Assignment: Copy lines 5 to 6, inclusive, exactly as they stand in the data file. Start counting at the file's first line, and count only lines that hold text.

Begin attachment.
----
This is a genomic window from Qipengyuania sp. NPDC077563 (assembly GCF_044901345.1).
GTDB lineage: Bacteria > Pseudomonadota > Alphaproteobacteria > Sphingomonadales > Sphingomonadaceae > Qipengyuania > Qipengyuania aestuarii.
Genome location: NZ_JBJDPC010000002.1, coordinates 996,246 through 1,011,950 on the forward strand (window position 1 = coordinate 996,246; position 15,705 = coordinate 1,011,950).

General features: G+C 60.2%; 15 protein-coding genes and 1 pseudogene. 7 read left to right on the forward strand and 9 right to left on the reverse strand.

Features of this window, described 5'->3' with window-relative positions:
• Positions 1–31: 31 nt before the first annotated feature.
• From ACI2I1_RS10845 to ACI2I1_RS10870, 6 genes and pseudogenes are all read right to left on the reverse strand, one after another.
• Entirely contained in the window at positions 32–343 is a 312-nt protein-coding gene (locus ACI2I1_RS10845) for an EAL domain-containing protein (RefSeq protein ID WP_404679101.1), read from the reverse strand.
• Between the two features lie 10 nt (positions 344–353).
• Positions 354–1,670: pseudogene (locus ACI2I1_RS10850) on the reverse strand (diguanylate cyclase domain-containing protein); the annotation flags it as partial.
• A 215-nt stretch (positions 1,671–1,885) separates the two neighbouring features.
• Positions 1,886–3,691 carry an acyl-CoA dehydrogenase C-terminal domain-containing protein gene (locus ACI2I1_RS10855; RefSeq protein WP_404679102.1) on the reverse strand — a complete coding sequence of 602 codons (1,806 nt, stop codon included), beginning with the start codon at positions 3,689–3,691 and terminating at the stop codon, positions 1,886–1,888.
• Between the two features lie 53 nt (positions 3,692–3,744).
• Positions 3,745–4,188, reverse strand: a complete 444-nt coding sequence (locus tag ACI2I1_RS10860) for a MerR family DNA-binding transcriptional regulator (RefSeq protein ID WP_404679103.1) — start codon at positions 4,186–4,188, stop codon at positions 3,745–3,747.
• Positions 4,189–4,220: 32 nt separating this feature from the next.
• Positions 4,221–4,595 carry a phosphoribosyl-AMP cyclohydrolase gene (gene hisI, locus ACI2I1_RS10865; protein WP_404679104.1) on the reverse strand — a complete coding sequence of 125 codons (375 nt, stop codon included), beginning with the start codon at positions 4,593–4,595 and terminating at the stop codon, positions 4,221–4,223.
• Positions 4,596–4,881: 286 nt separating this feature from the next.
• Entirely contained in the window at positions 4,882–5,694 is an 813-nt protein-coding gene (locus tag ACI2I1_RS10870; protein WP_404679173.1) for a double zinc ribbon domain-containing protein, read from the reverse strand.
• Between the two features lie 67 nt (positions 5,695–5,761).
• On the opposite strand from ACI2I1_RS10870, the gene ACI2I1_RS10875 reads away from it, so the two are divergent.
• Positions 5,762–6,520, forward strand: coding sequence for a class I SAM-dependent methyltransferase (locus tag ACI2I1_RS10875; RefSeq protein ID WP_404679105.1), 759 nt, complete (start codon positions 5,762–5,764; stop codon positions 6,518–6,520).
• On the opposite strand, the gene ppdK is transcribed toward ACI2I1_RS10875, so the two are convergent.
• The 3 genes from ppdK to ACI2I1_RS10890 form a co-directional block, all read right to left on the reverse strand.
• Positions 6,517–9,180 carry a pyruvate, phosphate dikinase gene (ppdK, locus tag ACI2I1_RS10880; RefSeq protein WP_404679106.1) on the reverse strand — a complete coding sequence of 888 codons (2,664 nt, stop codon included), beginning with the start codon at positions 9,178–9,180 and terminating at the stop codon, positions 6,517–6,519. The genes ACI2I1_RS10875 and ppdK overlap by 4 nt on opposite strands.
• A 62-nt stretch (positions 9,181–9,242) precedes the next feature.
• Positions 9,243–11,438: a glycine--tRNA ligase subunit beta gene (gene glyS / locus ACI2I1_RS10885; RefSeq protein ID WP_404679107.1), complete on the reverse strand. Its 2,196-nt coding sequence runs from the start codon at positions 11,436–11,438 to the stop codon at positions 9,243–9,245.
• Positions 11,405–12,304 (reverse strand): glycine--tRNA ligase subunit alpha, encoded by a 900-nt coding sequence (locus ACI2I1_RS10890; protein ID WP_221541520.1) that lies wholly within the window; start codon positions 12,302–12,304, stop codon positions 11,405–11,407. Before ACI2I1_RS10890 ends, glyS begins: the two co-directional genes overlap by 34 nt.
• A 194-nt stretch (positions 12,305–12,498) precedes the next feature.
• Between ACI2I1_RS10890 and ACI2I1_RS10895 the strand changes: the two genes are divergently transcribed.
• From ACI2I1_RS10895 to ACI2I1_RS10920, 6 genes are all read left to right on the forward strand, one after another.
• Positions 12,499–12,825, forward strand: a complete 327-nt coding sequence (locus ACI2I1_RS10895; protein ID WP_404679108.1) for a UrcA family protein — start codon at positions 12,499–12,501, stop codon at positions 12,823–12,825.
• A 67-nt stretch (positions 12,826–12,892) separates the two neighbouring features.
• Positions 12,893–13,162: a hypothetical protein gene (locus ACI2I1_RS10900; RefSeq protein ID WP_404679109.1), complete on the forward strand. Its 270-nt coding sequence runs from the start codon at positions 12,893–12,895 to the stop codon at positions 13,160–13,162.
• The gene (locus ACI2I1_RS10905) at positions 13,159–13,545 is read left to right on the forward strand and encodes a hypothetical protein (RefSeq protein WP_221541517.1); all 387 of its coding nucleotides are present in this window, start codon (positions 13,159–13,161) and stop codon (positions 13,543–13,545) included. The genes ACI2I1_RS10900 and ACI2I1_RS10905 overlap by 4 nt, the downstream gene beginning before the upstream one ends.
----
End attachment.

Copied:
Features of this window, described 5'->3' with window-relative positions:
• Positions 1–31: 31 nt before the first annotated feature.